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I have a test server that uses data from a test database. When I'm done testing, it gets moved to the live database.

The problem is, I have other projects that rely on the data now in production, so I have to run a script that grabs the data from the tables I need, deletes the data in the test DB and inserts the data from the live DB.

I have been trying to figure out a way to improve this model. The problem isn't so much in the migration, since the data only gets updated once or twice a week (without any action on my part). The problem is having the migration take place only when it needs to. I would like to have my migration script include a quick check against the live tables and the test tables and, if need be, make the move. If there haven't been updates, the script quits.

This way, I can include the update script in my other scripts and not have to worry if the data is in sync.

I can't use time stamps. For one, I have no control over the tables on the live side once it goes live, and also because it seems a bit silly to bulk up the tables more for conviencience.

I tried doing a "SHOW TABLE STATUS FROM livedb" but because the tables are all InnoDB, there is no "Update Time", plus, it appears that the "Create Time" was this morning, leading me to believe that the database is backed up and re-created daily.

Is there any other property in the table that would show which of the two is newer? A "Newest Row Date" perhaps?

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up vote 2 down vote accepted

In short: Make the development-live updating first-class in your application. Instead of depending on the database engine to supply you with the necessary information to enable you to make a decision (to update or not to update ... that is the question), just implement it as part of your application. Otherwise, you're trying to fit a round peg into a square hole.

Without knowing what your data model is, and without understanding at all what your synchronization model is, you have a few options:

  1. Match primary keys against live database vs. the test database. When test > live IDs, do an update.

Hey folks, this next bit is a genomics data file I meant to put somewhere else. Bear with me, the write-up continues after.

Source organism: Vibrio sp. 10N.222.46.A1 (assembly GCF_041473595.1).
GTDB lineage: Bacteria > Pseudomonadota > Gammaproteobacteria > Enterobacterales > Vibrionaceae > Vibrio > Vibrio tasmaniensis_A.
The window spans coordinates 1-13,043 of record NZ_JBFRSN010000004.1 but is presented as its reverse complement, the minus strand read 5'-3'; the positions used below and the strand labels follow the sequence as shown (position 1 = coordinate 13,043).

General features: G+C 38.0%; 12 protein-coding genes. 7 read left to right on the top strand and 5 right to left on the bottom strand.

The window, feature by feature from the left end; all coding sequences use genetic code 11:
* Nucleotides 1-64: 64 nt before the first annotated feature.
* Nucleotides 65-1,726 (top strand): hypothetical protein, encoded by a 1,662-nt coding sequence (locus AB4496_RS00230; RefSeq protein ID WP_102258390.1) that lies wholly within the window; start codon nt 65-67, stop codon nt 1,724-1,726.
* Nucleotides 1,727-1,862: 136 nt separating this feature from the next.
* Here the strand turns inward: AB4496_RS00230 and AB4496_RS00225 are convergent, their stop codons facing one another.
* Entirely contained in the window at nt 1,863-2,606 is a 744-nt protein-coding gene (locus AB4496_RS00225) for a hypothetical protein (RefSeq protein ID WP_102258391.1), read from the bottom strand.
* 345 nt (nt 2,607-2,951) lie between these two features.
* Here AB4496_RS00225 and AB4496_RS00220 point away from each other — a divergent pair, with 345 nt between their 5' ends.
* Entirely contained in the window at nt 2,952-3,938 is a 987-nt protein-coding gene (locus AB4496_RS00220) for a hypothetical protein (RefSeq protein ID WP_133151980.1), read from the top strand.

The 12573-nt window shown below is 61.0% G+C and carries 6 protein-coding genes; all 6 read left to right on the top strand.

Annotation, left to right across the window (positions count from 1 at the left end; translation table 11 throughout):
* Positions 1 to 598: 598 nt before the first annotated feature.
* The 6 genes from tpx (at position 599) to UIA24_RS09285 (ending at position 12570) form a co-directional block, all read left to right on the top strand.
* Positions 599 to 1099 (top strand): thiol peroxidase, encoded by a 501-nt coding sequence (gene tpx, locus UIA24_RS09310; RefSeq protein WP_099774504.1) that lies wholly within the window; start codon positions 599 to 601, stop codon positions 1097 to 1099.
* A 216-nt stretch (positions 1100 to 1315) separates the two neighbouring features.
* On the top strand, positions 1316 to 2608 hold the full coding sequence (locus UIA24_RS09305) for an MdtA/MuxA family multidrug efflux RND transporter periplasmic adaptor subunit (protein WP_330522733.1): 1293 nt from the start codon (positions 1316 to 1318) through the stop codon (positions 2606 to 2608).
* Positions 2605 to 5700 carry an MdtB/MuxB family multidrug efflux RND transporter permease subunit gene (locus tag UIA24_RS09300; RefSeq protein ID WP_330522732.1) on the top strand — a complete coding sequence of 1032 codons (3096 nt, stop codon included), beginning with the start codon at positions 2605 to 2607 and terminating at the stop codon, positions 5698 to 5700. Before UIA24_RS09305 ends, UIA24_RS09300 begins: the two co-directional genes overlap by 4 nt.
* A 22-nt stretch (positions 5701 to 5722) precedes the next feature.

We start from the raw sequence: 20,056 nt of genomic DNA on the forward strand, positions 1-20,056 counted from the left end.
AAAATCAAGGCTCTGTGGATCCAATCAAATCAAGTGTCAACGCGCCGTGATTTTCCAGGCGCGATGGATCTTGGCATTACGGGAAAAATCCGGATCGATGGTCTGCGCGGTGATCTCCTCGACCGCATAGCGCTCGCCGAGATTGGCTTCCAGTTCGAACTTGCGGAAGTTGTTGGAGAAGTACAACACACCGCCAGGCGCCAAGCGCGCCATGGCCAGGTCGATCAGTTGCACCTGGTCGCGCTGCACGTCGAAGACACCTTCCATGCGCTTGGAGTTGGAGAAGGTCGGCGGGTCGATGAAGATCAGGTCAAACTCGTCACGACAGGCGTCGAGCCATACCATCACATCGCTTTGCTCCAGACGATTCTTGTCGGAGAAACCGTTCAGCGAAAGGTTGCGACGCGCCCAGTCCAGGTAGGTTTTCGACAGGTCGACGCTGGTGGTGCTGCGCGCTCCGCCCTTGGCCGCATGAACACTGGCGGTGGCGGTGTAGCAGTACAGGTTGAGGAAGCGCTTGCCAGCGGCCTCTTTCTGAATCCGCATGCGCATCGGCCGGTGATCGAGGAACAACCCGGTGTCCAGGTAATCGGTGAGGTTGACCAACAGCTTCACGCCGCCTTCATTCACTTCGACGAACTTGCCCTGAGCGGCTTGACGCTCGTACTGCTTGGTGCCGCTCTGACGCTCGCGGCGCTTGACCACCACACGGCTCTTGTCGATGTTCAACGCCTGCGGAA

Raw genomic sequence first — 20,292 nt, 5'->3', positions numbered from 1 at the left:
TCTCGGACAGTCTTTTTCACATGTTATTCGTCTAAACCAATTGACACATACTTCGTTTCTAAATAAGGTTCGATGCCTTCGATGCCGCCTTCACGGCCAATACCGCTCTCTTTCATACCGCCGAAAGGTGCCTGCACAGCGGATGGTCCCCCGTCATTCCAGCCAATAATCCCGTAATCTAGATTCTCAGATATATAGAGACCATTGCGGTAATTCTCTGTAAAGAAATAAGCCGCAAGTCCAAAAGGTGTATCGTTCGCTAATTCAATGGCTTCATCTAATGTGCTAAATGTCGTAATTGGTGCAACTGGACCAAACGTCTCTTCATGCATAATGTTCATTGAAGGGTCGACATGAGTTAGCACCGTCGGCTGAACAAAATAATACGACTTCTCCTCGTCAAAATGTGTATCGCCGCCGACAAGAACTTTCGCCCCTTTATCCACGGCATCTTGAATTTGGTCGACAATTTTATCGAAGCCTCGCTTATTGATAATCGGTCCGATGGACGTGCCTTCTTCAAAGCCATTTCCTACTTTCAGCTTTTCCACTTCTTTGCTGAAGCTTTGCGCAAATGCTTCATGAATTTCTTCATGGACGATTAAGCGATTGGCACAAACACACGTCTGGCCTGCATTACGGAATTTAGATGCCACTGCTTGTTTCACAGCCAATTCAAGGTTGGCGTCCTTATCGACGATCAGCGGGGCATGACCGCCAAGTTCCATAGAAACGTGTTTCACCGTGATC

2. Use timestamps in a table to determine if it needs to be updated
  3. Use the md5 hash of a database table and modification date (UTC) to determine if a table has changed.

Long story short: Database synchronization is very hard. Implement a solution which is specific to your application. There is no "generic" solution which will work ideally.

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Rather than rolling your own, you could use a preexisting solution for keeping databases in sync. I've heard good things about SQLYog's SJA (see here). I've never used it myself, but I've been very impressed with their other programs.

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If you have an autoincrement in your tables, you could compare the maximum autoincrement values to see if they're different.

But which version of mysql are you using?

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The problem isn't just in if the data is there, but if the data matches, unfortunatley. This is what really got me worried about it. Even though it's a test site, some of the tests involve real world situations (one being a timesheet that needs to have the right data, etc). So it's crucial that the data be as up to date as possible, without me getting caught with my pants down saying, "Oops, let me run the updater." The version is 5.0.76 Enterprise GPL – Anthony Jun 9 '09 at 4:46

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